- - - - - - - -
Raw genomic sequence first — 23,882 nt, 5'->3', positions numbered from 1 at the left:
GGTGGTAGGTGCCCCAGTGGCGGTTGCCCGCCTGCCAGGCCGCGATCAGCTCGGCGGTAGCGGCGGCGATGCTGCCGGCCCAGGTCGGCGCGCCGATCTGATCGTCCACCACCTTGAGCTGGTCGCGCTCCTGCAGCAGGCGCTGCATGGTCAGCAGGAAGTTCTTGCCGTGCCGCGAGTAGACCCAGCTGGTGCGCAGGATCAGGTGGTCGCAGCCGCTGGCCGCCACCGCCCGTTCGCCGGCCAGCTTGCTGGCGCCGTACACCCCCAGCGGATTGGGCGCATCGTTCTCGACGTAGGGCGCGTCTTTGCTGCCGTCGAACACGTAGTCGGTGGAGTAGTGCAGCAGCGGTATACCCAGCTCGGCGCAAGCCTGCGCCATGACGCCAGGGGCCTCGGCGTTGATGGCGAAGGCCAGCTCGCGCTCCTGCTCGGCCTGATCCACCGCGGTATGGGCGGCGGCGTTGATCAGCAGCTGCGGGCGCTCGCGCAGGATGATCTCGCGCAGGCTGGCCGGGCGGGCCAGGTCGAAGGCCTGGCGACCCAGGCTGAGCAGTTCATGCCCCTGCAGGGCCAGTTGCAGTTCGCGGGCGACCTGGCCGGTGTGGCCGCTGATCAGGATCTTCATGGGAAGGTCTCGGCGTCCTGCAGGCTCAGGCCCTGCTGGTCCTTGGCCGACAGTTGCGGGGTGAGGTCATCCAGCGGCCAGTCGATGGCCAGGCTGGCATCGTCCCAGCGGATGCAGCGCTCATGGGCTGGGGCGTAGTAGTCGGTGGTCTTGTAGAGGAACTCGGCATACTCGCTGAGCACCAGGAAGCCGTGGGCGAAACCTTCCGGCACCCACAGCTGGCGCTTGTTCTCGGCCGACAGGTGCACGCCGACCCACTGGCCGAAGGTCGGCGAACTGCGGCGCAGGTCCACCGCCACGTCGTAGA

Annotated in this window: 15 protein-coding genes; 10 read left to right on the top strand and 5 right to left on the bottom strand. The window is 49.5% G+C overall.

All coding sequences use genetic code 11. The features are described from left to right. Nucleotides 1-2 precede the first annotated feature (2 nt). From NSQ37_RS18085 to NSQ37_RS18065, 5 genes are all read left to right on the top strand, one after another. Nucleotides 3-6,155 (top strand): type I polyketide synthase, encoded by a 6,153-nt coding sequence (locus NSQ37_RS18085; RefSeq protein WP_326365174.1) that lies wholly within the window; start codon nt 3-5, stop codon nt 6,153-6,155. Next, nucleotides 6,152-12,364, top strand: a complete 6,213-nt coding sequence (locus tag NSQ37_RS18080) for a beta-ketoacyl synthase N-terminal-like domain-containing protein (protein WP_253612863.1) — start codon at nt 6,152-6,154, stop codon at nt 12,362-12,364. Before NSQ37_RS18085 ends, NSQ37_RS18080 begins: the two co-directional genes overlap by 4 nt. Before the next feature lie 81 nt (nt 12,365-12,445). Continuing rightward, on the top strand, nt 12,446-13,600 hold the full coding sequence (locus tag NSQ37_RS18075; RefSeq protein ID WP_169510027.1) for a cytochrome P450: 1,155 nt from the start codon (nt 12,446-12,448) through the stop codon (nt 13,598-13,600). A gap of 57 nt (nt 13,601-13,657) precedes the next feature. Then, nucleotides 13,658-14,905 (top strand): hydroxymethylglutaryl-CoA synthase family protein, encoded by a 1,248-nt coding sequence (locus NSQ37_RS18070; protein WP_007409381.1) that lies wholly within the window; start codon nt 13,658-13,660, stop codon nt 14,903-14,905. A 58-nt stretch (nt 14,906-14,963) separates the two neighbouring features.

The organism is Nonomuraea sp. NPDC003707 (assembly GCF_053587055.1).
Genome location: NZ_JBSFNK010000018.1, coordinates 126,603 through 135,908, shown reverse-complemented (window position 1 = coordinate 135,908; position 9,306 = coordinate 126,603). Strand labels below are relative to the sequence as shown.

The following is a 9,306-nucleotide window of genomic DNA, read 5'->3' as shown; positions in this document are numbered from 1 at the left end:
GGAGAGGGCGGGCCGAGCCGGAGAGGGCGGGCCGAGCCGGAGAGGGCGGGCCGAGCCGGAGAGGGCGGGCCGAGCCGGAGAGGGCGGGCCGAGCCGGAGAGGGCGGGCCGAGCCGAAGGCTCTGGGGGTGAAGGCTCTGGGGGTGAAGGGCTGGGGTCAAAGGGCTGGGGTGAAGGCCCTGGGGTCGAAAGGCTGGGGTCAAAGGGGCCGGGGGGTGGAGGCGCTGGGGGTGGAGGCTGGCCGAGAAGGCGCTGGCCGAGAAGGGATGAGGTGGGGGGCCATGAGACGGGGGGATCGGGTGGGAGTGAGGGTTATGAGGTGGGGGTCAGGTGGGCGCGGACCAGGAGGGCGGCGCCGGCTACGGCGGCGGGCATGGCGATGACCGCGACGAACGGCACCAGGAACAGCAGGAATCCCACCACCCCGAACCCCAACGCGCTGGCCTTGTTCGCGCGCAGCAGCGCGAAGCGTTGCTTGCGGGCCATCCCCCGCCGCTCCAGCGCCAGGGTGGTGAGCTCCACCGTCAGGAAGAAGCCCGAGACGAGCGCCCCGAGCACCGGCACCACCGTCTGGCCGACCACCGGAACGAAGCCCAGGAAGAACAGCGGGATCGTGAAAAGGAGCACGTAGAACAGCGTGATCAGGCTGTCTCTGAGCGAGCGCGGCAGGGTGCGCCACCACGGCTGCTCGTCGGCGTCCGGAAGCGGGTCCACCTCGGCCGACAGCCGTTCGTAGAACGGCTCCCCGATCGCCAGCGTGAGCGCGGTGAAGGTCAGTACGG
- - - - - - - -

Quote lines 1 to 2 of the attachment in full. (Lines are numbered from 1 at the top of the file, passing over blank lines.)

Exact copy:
Raw genomic sequence first — 23,882 nt, 5'->3', positions numbered from 1 at the left:
GGTGGTAGGTGCCCCAGTGGCGGTTGCCCGCCTGCCAGGCCGCGATCAGCTCGGCGGTAGCGGCGGCGATGCTGCCGGCCCAGGTCGGCGCGCCGATCTGATCGTCCACCACCTTGAGCTGGTCGCGCTCCTGCAGCAGGCGCTGCATGGTCAGCAGGAAGTTCTTGCCGTGCCGCGAGTAGACCCAGCTGGTGCGCAGGATCAGGTGGTCGCAGCCGCTGGCCGCCACCGCCCGTTCGCCGGCCAGCTTGCTGGCGCCGTACACCCCCAGCGGATTGGGCGCATCGTTCTCGACGTAGGGCGCGTCTTTGCTGCCGTCGAACACGTAGTCGGTGGAGTAGTGCAGCAGCGGTATACCCAGCTCGGCGCAAGCCTGCGCCATGACGCCAGGGGCCTCGGCGTTGATGGCGAAGGCCAGCTCGCGCTCCTGCTCGGCCTGATCCACCGCGGTATGGGCGGCGGCGTTGATCAGCAGCTGCGGGCGCTCGCGCAGGATGATCTCGCGCAGGCTGGCCGGGCGGGCCAGGTCGAAGGCCTGGCGACCCAGGCTGAGCAGTTCATGCCCCTGCAGGGCCAGTTGCAGTTCGCGGGCGACCTGGCCGGTGTGGCCGCTGATCAGGATCTTCATGGGAAGGTCTCGGCGTCCTGCAGGCTCAGGCCCTGCTGGTCCTTGGCCGACAGTTGCGGGGTGAGGTCATCCAGCGGCCAGTCGATGGCCAGGCTGGCATCGTCCCAGCGGATGCAGCGCTCATGGGCTGGGGCGTAGTAGTCGGTGGTCTTGTAGAGGAACTCGGCATACTCGCTGAGCACCAGGAAGCCGTGGGCGAAACCTTCCGGCACCCACAGCTGGCGCTTGTTCTCGGCCGACAGGTGCACGCCGACCCACTGGCCGAAGGTCGGCGAACTGCGGCGCAGGTCCACCGCCACGTCGTAGA